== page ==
If you arrive in Florence by train, you cannot fail to notice, as soon as you leave the station, a large building. This is the back of the great complex of the Basilica of Santa Maria Novella, inside which ancient works and great masterpieces are preserved.
Visiting the Basilica is almost compulsory for those who want to see Florence and its masterpieces because, inside, you can breathe history and admire the art of the greatest Florentine artists.
In this post, I will tell you what you can see inside the Basilica and what curiosities you should know about Santa Maria Novella.
Basilica of Santa Maria Novella in Florence: works, history and curiosities
The first stone of the Basilica of Santa Maria Novella was laid in 1279, although there was already a sacred building used by the Dominicans on the site of the church.
Throughout the 14th century, the convent was enlarged thanks to the generosity of the Republic and the families of Florence, whose coats of arms can still be seen along the structures of the building.
The building was completed and consecrated in 1420 and the Dominican community had meanwhile become one of the most important in the city and even hosted the Council of Florence in 1439, offering hospitality to papal delegations.
WORKS TO BE SEEN AT SANTA MARIA NOVELLA
The church is accessed through the façade decorated with white and green marble, the upper section of which was built in 1470 to a design by Leon Battista Alberti.
Inside the Basilica of Santa Maria Novella are three naves marked by Gothic pillars. What we see today is the result of a renovation that took place in the 1500s, which reorganised the spaces and allowed the innumerable masterpieces inside to be preserved.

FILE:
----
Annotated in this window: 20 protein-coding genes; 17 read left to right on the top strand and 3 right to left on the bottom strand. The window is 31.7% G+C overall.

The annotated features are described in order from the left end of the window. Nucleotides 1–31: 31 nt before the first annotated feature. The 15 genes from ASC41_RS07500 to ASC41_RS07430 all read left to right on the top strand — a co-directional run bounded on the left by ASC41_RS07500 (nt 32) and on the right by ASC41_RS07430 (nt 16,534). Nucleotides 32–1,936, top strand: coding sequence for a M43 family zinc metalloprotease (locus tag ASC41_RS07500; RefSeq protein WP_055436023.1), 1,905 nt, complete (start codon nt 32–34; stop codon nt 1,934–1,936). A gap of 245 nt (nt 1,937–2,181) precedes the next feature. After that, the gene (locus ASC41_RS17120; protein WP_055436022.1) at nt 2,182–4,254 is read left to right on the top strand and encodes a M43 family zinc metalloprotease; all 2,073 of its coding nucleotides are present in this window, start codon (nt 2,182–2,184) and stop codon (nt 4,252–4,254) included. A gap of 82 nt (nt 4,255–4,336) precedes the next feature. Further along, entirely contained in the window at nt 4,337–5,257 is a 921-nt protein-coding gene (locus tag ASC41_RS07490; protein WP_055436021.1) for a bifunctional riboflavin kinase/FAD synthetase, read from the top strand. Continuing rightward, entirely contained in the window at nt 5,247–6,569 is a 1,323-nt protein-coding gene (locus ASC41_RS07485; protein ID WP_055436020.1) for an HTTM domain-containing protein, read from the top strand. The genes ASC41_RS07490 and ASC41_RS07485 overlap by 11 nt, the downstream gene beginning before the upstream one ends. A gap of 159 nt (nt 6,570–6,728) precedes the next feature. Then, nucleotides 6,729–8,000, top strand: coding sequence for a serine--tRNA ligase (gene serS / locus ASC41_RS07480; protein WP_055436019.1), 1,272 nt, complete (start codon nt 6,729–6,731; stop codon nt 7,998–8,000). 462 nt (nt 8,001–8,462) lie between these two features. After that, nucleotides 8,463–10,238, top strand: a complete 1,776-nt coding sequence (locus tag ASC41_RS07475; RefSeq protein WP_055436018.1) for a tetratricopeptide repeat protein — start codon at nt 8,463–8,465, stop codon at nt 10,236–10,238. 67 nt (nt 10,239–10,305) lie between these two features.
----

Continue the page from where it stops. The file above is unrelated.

Among the oldest works to be admired inside Santa Maria Novella is the large Cross painted by Giotto. In the left aisle, one can admire Masaccio’s Trinity, and in the Gondi Chapel is the Crucifix by Filippo Brunelleschi.
Moreover, one cannot visit Santa Maria Novella without taking a close look at Leonardo Dati’s tombstone by Lorenzo Ghiberti or Sandro Botticelli’s Nativity.
This church is a real treasure chest of treasures and masterpieces and at every step you will find wonders, such as the Tornabuoni Chapel frescoed by Domenico Ghirlandaio and the Strozzi Chapel by Filippino Lippi.
To visit the Basilica of Santa Maria Novella you need to buy an entrance ticket, which gives you access to all the works and all the rooms in the Church and the nearby Cloisters.
THE MUSEUM OF SANTA MARIA NOVELLA
At the beginning of the 20th century, the Santa Maria Novella Museum was established, which includes the ancient buildings of the Convent, the Refectory and the Cappellone degli Spagnoli.
The Green Cloister, built around the middle of the 14th century and communicating with the basilica via a door and staircase, is so called because the colour green predominates in the pictorial cycle decorating three of the four sides of the cloister. On the walls are narrated the stories of genesis and among these are the famous scenes of the Original Sin and the Universal Deluge painted by Paolo Uccello.
The Cloister of the Dead, on the other hand, had a cemetery function from the time of its construction (between the 13th and 14th centuries). The tomb slabs and frescoes of the chapels built by some Florentine families can still be seen here.
The Cappellone degli Spagnoli, on the other hand, is a room in the convent that was given to the Spanish community in 1506, when Eleonora di Toledo married Duke Cosimo I de’ Medici.
The room is decorated with a cycle of frescoes by the painter Andrea di Buonaiuto celebrating the triumph of the Catholic Church against heresy and the active and contemplative life of the Dominican order.
The convent’s Refectory contains a spectacular wall painting and a large painting of the Last Supper, works created in the 16th century by Alessandro Allori.